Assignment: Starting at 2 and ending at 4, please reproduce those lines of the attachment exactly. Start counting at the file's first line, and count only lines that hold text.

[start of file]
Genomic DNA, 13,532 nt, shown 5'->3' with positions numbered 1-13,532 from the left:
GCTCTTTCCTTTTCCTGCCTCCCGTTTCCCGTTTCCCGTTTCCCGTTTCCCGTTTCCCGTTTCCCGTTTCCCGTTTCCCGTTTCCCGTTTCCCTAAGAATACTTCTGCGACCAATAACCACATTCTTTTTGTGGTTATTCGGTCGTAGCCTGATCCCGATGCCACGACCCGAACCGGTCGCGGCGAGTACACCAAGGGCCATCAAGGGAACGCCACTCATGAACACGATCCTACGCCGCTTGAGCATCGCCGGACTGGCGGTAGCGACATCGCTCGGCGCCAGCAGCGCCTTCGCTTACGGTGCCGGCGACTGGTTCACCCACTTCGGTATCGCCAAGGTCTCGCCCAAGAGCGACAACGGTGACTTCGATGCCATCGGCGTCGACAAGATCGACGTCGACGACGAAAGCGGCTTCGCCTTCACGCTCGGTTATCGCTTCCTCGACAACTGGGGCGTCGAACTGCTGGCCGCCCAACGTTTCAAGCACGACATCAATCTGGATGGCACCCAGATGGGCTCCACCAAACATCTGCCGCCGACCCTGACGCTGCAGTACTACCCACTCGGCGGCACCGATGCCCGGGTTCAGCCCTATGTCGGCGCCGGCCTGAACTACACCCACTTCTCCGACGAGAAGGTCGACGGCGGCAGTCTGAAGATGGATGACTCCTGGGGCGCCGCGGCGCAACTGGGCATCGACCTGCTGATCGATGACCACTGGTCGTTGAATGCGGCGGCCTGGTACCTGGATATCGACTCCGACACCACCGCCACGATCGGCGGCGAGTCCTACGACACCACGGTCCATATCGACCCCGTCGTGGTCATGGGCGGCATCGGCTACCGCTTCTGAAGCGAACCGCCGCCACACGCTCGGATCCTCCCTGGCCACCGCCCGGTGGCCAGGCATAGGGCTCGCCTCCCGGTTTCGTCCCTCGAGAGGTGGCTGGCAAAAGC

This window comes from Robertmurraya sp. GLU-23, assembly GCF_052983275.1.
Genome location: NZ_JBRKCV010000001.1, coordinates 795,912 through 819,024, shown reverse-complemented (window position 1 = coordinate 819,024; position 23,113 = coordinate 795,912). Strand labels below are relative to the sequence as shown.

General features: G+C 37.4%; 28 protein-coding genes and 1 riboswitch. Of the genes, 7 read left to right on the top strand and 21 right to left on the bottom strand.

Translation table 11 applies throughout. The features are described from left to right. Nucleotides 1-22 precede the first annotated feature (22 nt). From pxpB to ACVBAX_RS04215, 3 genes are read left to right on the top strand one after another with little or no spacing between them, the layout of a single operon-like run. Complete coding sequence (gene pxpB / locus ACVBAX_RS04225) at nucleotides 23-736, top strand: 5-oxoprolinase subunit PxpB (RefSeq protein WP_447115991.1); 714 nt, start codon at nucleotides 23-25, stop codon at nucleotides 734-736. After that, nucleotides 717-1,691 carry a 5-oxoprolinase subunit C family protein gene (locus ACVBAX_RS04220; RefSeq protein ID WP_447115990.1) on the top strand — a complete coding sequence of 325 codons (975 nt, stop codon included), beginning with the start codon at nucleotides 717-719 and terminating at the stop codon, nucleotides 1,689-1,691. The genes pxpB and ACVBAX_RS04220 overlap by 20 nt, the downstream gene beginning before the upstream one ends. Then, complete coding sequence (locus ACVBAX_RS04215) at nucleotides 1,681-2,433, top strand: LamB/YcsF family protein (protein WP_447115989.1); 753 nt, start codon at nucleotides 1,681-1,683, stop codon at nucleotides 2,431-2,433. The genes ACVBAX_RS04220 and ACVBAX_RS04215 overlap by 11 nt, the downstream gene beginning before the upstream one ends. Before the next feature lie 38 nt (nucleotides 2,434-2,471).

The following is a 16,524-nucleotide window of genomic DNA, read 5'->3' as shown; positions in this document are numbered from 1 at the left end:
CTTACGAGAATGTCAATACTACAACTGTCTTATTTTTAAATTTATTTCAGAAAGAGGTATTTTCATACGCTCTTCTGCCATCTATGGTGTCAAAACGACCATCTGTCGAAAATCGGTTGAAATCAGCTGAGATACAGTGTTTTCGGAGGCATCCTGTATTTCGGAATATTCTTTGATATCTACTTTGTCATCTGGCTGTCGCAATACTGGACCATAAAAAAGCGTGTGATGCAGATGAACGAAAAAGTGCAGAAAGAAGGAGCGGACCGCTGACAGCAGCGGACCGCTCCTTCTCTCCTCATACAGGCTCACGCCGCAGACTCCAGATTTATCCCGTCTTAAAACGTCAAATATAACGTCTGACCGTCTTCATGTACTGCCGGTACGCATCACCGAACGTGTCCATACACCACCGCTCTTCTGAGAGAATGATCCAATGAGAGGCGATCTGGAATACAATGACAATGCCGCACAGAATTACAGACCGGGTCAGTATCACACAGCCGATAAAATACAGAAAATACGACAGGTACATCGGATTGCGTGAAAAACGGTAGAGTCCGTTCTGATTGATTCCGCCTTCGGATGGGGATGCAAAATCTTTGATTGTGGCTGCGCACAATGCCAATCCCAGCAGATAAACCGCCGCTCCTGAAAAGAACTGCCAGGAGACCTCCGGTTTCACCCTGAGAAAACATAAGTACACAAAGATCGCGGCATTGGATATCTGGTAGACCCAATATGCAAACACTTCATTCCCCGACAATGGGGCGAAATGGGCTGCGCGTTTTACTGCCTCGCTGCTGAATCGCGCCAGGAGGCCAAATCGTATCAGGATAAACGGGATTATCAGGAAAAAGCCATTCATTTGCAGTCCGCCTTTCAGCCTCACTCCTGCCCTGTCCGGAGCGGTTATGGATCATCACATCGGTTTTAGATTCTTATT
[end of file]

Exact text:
GCTCTTTCCTTTTCCTGCCTCCCGTTTCCCGTTTCCCGTTTCCCGTTTCCCGTTTCCCGTTTCCCGTTTCCCGTTTCCCGTTTCCCGTTTCCCTAAGAATACTTCTGCGACCAATAACCACATTCTTTTTGTGGTTATTCGGTCGTAGCCTGATCCCGATGCCACGACCCGAACCGGTCGCGGCGAGTACACCAAGGGCCATCAAGGGAACGCCACTCATGAACACGATCCTACGCCGCTTGAGCATCGCCGGACTGGCGGTAGCGACATCGCTCGGCGCCAGCAGCGCCTTCGCTTACGGTGCCGGCGACTGGTTCACCCACTTCGGTATCGCCAAGGTCTCGCCCAAGAGCGACAACGGTGACTTCGATGCCATCGGCGTCGACAAGATCGACGTCGACGACGAAAGCGGCTTCGCCTTCACGCTCGGTTATCGCTTCCTCGACAACTGGGGCGTCGAACTGCTGGCCGCCCAACGTTTCAAGCACGACATCAATCTGGATGGCACCCAGATGGGCTCCACCAAACATCTGCCGCCGACCCTGACGCTGCAGTACTACCCACTCGGCGGCACCGATGCCCGGGTTCAGCCCTATGTCGGCGCCGGCCTGAACTACACCCACTTCTCCGACGAGAAGGTCGACGGCGGCAGTCTGAAGATGGATGACTCCTGGGGCGCCGCGGCGCAACTGGGCATCGACCTGCTGATCGATGACCACTGGTCGTTGAATGCGGCGGCCTGGTACCTGGATATCGACTCCGACACCACCGCCACGATCGGCGGCGAGTCCTACGACACCACGGTCCATATCGACCCCGTCGTGGTCATGGGCGGCATCGGCTACCGCTTCTGAAGCGAACCGCCGCCACACGCTCGGATCCTCCCTGGCCACCGCCCGGTGGCCAGGCATAGGGCTCGCCTCCCGGTTTCGTCCCTCGAGAGGTGGCTGGCAAAAGC

This window comes from Robertmurraya sp. GLU-23, assembly GCF_052983275.1.
Genome location: NZ_JBRKCV010000001.1, coordinates 795,912 through 819,024, shown reverse-complemented (window position 1 = coordinate 819,024; position 23,113 = coordinate 795,912). Strand labels below are relative to the sequence as shown.